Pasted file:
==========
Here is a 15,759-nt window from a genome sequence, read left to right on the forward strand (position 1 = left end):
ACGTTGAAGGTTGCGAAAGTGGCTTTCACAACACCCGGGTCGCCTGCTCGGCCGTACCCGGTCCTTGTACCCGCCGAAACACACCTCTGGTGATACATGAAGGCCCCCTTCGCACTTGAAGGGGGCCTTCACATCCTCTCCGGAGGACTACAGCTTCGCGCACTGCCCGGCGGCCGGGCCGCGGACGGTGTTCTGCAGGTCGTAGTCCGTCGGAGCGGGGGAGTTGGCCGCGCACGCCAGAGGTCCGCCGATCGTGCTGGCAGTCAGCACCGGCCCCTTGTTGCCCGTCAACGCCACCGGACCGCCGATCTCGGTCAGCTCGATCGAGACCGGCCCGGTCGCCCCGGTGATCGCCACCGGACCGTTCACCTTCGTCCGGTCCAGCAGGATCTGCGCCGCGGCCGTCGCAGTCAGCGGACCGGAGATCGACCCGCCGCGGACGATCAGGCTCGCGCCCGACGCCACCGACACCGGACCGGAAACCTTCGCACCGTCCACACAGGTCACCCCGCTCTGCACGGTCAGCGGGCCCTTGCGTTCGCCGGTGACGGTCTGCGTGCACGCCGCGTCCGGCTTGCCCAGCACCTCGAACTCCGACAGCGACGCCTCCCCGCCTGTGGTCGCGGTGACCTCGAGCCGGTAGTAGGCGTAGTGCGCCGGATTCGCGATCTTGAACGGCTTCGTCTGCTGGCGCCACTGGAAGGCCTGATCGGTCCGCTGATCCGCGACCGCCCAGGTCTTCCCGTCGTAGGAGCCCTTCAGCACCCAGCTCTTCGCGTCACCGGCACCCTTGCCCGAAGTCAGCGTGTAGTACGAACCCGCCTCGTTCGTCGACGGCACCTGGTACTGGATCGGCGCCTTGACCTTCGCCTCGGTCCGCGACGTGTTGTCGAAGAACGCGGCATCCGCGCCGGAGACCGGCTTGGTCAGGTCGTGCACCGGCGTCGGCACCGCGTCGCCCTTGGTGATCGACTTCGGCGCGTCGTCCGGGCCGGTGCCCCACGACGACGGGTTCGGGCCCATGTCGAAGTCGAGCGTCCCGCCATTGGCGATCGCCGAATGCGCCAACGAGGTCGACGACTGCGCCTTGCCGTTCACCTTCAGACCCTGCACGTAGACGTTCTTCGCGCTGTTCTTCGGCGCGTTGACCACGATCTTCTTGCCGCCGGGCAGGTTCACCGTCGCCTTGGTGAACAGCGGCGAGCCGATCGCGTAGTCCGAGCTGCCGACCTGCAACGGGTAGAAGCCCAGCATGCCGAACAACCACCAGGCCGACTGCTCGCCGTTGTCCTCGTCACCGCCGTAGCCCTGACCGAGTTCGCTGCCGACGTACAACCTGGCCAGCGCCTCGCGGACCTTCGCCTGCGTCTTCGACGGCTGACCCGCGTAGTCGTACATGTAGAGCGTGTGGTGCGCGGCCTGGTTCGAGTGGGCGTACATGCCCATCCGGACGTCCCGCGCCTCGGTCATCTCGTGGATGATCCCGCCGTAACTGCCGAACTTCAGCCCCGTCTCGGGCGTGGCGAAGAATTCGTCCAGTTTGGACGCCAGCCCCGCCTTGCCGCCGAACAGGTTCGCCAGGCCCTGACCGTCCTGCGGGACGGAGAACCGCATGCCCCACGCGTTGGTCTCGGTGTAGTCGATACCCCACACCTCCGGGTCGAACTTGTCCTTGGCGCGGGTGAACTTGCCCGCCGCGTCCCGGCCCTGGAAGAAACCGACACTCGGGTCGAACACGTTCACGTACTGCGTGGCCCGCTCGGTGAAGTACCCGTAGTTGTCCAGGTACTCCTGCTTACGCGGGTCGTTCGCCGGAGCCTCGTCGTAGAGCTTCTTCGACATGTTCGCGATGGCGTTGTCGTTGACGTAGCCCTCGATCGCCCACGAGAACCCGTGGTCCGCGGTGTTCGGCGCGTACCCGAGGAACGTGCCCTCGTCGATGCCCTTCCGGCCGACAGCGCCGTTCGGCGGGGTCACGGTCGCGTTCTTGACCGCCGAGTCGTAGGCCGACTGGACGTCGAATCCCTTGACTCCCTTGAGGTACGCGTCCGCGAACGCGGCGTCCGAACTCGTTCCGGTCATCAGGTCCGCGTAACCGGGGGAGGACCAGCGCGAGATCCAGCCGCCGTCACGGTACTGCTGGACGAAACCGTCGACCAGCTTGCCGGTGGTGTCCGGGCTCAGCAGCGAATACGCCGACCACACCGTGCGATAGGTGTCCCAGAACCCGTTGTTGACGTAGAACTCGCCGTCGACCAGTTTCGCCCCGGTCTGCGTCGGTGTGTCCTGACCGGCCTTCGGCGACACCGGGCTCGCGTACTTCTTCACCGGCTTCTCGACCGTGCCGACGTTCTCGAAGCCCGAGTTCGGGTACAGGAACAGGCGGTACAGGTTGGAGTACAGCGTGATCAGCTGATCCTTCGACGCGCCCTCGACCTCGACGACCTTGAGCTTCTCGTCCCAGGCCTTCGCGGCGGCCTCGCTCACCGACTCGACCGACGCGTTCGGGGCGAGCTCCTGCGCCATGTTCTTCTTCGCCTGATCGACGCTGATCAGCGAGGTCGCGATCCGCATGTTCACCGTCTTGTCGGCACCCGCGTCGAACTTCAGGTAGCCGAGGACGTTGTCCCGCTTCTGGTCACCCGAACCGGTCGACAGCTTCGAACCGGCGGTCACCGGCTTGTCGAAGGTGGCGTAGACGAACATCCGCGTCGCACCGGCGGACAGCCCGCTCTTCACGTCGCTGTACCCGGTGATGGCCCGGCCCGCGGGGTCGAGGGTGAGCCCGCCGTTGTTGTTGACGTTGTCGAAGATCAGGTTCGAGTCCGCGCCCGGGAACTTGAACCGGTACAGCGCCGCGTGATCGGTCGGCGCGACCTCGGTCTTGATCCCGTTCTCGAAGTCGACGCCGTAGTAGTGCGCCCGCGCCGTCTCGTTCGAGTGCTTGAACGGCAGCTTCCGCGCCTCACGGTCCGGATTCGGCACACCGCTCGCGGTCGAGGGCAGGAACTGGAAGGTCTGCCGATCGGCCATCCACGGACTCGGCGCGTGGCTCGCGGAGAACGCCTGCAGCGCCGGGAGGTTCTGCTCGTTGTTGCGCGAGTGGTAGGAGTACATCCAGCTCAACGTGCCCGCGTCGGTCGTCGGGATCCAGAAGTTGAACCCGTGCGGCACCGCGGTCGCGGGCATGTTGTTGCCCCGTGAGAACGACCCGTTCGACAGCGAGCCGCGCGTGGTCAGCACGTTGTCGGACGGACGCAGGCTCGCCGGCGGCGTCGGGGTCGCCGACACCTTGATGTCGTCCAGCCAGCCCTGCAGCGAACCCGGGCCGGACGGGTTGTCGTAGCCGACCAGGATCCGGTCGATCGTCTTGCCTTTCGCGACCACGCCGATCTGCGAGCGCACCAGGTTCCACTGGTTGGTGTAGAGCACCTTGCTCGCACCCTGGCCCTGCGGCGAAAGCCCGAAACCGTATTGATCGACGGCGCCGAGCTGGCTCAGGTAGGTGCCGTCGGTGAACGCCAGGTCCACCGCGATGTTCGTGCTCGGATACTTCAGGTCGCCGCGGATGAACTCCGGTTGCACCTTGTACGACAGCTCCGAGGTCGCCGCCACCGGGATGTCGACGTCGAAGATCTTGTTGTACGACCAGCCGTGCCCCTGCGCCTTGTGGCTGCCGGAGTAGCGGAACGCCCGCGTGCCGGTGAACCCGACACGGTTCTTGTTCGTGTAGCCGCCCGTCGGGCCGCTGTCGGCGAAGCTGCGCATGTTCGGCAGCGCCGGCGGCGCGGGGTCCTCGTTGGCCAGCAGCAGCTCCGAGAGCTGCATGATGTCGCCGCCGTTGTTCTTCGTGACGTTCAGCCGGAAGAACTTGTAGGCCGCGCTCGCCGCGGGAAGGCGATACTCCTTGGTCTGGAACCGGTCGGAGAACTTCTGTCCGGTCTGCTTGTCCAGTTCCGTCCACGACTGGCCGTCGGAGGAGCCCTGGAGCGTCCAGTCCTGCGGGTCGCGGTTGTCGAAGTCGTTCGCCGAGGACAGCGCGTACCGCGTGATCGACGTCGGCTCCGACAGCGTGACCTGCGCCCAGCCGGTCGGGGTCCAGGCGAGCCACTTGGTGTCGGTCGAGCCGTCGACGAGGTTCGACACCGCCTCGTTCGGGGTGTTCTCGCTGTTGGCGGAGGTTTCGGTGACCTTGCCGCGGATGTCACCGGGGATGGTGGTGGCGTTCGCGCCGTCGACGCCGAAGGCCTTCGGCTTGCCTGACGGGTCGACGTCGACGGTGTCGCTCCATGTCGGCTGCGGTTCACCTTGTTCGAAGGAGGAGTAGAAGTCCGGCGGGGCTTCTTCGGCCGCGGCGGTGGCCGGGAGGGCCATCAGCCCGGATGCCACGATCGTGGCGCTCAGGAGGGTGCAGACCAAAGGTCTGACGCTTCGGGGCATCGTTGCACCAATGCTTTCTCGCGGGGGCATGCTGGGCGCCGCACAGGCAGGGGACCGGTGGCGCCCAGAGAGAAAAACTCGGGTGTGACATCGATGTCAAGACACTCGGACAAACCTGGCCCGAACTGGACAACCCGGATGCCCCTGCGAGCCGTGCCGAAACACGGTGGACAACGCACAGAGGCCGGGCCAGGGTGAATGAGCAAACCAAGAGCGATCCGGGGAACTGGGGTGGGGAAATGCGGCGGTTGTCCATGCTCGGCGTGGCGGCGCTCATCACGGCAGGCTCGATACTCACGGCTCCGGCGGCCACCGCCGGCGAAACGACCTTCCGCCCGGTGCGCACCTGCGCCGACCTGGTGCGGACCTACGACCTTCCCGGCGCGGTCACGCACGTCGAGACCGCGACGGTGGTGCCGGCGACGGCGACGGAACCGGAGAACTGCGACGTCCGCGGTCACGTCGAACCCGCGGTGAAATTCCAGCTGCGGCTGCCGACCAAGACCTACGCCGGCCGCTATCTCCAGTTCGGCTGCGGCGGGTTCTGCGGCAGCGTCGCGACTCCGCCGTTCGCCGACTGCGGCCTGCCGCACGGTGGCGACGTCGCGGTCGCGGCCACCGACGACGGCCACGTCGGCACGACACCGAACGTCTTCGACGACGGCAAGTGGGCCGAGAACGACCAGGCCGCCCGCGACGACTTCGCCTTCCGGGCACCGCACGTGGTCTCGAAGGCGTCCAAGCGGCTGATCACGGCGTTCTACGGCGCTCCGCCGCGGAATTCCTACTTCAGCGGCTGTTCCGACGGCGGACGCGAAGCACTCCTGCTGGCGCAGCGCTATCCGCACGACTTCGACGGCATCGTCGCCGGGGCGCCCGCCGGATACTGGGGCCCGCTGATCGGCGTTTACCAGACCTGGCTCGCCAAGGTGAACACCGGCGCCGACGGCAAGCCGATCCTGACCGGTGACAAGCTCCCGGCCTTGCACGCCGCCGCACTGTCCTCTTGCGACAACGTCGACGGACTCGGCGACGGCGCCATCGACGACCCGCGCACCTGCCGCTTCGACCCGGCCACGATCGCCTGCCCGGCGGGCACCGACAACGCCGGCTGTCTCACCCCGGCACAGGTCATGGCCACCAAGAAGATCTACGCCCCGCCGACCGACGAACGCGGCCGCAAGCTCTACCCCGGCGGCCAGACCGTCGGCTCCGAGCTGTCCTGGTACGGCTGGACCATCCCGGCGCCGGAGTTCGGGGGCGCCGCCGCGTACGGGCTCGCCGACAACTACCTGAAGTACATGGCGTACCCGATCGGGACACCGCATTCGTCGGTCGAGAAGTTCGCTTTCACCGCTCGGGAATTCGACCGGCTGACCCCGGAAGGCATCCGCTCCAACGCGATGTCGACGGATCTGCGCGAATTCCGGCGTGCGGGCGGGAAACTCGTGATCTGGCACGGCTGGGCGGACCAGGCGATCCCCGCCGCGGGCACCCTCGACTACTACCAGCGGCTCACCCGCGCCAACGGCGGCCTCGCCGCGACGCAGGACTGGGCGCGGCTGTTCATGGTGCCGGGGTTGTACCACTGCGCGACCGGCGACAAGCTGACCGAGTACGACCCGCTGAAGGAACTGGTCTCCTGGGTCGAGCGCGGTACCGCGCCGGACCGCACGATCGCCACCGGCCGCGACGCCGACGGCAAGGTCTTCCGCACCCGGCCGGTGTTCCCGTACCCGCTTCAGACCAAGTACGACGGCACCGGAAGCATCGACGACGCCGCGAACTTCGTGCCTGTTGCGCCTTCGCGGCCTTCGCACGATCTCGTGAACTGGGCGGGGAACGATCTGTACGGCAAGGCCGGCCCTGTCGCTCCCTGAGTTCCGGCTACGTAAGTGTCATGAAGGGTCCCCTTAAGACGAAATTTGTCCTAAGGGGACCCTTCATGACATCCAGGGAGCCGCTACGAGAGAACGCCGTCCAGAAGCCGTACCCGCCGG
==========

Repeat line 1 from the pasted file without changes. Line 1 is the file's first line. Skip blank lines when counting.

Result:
Here is a 15,759-nt window from a genome sequence, read left to right on the forward strand (position 1 = left end):